mountainstriker said...

I remember everyone laughing at Brealey's Sherlock Holmes hat when the likes of Lillie, Thompson, Holding and Roberts were trying to kill him. In retrospect the only laughable thing about it was the notion that the two pieces of foam shoved behind his left ear would do anything more than bring him out in a heat rash.

I batted without a helmet until 1999 when I top edged one on to my left eyebrow. Six stitches, an awful lot of blood (they had to mop up the pitch after they carted me off) and a rather unbecoming scar later, I'm convinced that wearing appropriate protective gear is simply part of any game. Moreover, its absence doesn't detract from the game as much as it prevents it from being played properly.

As soon as I started wearing a helmet I noticed that I moved into line more readily and played straighter. In short, I wasn't afraid to play properly anymore. For me then, the argument that wearing helmets or other padding is to the detriment of technique is demonstrably wrong.

I've seen the Richards quote before. Botham said something similar and I also remember a line of argument that wearing helmets actually encouraged bowlers to try and hit them. They’re both quite spurious. If I know anything it's that Viv Richard (IS!) a better batsmen then me. (He is – honest). HE might be good enough to avoid getting hit, but I (and just about everyone else on the planet) am not. He also never had to play on village pitches (though he did play at Sophia Gardens for a season). There are too many random elements in a cricket match and the result of any can be a hard ball smacking in you in the teeth at 70+ mph.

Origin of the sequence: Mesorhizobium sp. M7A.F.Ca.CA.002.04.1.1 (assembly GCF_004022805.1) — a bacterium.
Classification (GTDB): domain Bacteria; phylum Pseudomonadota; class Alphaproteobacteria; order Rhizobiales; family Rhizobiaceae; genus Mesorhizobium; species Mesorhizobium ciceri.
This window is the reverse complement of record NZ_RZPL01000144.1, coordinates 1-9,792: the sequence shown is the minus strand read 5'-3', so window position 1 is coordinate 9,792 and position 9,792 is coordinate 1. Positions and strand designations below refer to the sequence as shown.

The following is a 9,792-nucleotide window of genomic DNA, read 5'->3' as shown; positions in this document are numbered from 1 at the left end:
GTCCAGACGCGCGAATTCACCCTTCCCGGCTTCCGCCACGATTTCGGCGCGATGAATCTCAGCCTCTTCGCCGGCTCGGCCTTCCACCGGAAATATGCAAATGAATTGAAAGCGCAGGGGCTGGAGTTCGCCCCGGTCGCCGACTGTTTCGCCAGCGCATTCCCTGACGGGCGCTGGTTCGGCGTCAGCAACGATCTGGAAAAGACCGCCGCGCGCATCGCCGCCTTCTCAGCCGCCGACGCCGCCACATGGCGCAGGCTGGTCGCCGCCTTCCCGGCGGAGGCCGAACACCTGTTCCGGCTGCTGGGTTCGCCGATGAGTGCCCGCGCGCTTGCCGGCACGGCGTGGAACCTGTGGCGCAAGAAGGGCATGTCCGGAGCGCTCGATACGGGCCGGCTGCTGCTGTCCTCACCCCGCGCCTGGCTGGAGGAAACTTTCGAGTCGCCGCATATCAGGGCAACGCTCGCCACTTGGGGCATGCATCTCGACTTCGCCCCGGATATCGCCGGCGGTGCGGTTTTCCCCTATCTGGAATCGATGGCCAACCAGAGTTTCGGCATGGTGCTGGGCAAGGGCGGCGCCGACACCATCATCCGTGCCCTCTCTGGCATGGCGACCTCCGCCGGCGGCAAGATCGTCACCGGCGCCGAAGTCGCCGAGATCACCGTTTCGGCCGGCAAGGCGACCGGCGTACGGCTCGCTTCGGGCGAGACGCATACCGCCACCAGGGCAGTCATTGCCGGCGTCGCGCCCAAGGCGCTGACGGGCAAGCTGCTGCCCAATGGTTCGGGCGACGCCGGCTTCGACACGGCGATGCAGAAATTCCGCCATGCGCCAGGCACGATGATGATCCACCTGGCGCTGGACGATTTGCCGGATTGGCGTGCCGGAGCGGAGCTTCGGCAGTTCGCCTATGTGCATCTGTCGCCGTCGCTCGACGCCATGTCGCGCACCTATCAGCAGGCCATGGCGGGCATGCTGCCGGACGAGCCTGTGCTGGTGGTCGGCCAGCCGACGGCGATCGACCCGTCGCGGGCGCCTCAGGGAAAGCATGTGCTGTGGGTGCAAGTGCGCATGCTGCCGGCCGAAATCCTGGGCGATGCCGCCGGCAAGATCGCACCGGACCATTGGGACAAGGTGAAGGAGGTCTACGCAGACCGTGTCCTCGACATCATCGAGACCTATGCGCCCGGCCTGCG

Just wear the hat. Shake your head and get ready to face the next one. It beats a trip to casualty any day.

mimi said...

I really enjoyed reading this - with a wince or two as old injuries twinged. Sadly that's not metaphorical as I played most of my sport when "protection" was a word uttered under the breath in really bad sex education classes.

For us on eg the hockey field - the only gal with any protective gear was the goalie. We didn't even have shin pads or gum shields and in the 70's watching the men play in league hockey, they had very little. I can remember seeing chaps carried off on a stretcher after a high ball, and I once woke up in casualty having been taken out by a high stick behind!

Sport is inherently dangerous but for the most, modern safety requirements are A GOOD THING. I wish that I had never had to see Ayrton Senna die before my eyes at Imola.

Prudence said...
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Prudence said...